Britain's long-ranging coastline and free access to surrounding seas made it a priority for its military to field a fleet of capable flying boats in the post-World War 1/pre-World War 2 period. As technology allowed, these platforms became evermore advanced and a critical component to sea-based operations involving both the Royal Navy (RN) and the Royal Air Force (RAF). With the arrival of World War 2 in September of 1939, the fleet proved critical to the scope of both services, helping to stave off defeat and, in turn, helping to secure the ultimate victory of 1945.
Prior to the war in 1936, the RAF put together a new specification covering a compact reconnaissance-minded flying boat aircraft under Specification R.1/36. Flying boats provided two very key qualities in their design: offering excellent over-water range and excellent loitering times once on station. In addition to this, the type held a built-in functionality which allowed it to land and take-off from water - not requiring a prepared runaway to operate from. The one requirement authorities revealed was a minimum speed of 230 miles per hour.
Two companies returned with two very similar designs: Saunders-Roe delivered their "A.36" and Blackburn delivered their "B.20". The Blackburn offering was of particular note for it featured a retractable pontoon assembly built as part of the boat-like hull and this could be operated when landing or taking-off while then being "tucked in" for air travel and thus retaining aerodynamic efficiency.
This unique mechanical system was a solution to a soon-realized problem - protecting the engines from the spray of the salty sea when running along the water. Prior to this period of aviation history, the issue was contained by simply mounting engines atop the upper wing assembly of a biplane arranged aircraft. The shift to the monoplane as the new aircraft standard now meant that engines sat close to the ground, or in this case the water's surface. One option was to create a deep hull/fuselage to help elevate the engines but this reduced aerodynamic efficiency by generating additional drag.
Therefore, the Blackburn B.20 was an interesting response to this challenge and attempted to deal with the issue through a more complex, yet possibly practical, arrangement - retaining the monoplane wings and actively affecting the hull itself in-flight (as needed) instead.
The result was an aircraft that featured qualities more akin to a seaplane or floatplane than a true flying boat. The boat-like hull sat under the fuselage in the usual way but was only called into action when needed and outboard pontoons were used to steady the aircraft on the surface of the water (these also folded away when not in use). The wing mainplanes were mounted high along the sides of the upper fuselage section and the engines were fitted to each wing element near the wingroots. The heavily-framed flightdeck overlooked the nose in traditional fashion and gave the pilots excellent views of the engines installed at the wing leading edges to either side of the cockpit. The fuselage tapered nicely to the rear, the tail unit containing a single, rounded vertical fin and low-set horizontal planes.
The aircraft's design is attributed to John Douglas Rennie and a prototype went airborne for the first time on March 26th, 1940. However, that April, extreme aileron flutter forced the crew to bail out (three were killed in the action) and the aircraft was a ruled a total loss. Just a handful of test flights were completed with this vehicle, meant to test the validity of the retracting hull idea, and, apparently, RAF authorities had seen enough of the project to end its commitment to the B.20 after the final flight (as such no additional development work was taken up).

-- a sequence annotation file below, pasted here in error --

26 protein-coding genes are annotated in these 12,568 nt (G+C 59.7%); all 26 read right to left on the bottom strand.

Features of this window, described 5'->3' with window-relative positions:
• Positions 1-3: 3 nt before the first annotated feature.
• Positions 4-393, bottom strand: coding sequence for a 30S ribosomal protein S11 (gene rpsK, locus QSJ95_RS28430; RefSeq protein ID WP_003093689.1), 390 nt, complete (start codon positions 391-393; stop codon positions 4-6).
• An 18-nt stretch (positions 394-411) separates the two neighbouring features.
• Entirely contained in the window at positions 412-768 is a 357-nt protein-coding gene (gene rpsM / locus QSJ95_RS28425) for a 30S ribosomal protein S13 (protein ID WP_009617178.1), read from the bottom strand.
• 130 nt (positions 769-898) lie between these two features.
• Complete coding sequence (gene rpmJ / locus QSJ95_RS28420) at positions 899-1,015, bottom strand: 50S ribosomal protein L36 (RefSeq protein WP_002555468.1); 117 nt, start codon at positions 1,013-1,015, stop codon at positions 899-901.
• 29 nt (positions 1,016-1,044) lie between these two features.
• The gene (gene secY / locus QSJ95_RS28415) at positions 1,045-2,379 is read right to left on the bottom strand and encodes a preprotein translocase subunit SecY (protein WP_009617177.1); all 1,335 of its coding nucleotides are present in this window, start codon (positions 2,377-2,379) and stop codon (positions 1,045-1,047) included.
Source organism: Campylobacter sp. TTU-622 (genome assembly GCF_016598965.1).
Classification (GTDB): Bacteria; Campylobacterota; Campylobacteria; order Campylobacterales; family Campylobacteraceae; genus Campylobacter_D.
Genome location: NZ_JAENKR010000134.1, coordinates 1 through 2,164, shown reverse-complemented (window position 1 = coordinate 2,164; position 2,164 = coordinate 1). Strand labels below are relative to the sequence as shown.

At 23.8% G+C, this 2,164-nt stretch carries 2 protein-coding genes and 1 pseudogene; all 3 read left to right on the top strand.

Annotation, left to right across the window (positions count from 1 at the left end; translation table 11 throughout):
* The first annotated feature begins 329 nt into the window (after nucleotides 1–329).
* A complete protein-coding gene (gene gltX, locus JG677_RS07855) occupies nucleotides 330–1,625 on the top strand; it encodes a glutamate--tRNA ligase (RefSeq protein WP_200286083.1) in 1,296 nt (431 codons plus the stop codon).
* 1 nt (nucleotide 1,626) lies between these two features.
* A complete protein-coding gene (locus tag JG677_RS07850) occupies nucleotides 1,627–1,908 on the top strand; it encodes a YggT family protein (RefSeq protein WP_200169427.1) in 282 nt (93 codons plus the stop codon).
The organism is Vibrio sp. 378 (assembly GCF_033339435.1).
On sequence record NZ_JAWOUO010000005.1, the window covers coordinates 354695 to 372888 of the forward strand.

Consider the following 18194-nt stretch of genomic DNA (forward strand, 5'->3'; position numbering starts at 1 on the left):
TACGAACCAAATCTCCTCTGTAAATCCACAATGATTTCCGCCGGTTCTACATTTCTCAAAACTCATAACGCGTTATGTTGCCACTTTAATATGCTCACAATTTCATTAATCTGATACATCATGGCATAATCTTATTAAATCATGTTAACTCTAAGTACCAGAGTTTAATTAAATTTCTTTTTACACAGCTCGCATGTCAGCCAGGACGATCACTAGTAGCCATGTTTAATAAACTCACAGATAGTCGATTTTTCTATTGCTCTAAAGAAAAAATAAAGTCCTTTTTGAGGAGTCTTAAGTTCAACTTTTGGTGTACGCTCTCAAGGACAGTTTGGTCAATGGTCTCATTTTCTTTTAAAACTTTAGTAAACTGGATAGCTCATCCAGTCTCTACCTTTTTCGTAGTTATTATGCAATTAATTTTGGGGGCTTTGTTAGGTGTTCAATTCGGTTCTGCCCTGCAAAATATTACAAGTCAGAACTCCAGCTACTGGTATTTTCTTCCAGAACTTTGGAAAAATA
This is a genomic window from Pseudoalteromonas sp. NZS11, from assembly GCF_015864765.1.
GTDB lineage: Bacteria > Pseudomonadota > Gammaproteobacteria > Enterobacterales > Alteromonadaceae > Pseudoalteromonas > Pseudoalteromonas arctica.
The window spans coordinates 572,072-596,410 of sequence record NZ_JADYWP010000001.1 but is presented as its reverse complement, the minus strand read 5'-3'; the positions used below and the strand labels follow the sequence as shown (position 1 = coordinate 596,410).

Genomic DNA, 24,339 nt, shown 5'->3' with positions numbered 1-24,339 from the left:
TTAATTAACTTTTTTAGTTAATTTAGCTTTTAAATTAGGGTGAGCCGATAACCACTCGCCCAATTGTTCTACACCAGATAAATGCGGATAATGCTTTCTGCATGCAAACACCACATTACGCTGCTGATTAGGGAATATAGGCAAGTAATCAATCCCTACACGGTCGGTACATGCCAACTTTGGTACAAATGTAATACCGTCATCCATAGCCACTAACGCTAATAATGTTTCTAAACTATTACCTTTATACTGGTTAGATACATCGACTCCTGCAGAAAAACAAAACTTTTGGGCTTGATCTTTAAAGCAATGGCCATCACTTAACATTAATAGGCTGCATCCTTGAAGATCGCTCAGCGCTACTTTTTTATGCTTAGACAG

As designed, the B.20 carried 2 x Rolls-Royce Vulture X-type, 24-cylinder engines developing 1,720 horsepower each and these were used to drive three-bladed propellers in traditional "puller" fashion. Performance included a maximum speed of 305 miles per hour and a range out to 1,500 miles. Dimensions were a length of 69.7 feet, a wingspan of 82 feet and a height of 25 feet. MTOW was rated at 35,000lb. Armament was to be defensive in nature and made up of a mix of cannon and machine guns to include two powered turrets. The operating crew would have been six men.
In the end, a submission from Saunders-Roe, the A.36 "Lerwick", became the more successful of the two offerings but even this design was not an outright success and only twenty-one examples were acquired by the RAF (and some used by the Royal Canadian Air Force (RCAF)). The series gave a poor showing in practical wartime service as they were highly prone to accidents (indeed ten of the lot were lost in this fashion). With service introduction had in 1940, the line was retired as soon as 1942.
The Blackburn B.40 was drawn up as an improved, dimensionally larger, form of the B.20 and this was covered by Specification R.13/40 of 1940. In September of 1941, the RAF commissioned for a pair of B.40 prototypes to be developed but, after review, the type was not deemed worthy of additional work nor funding, leading to its uneventful end in December of that year. This aircraft was to carry 2 x Bristol Centaurus air-cooled radial piston engines and carry a mix of cannon and machine gun armament for defense. Dimensions included a wingspan of 98 feet and an MTOW of 52,000lb. The Short Sunderland ultimately took its place in service (detailed elsewhere on this site).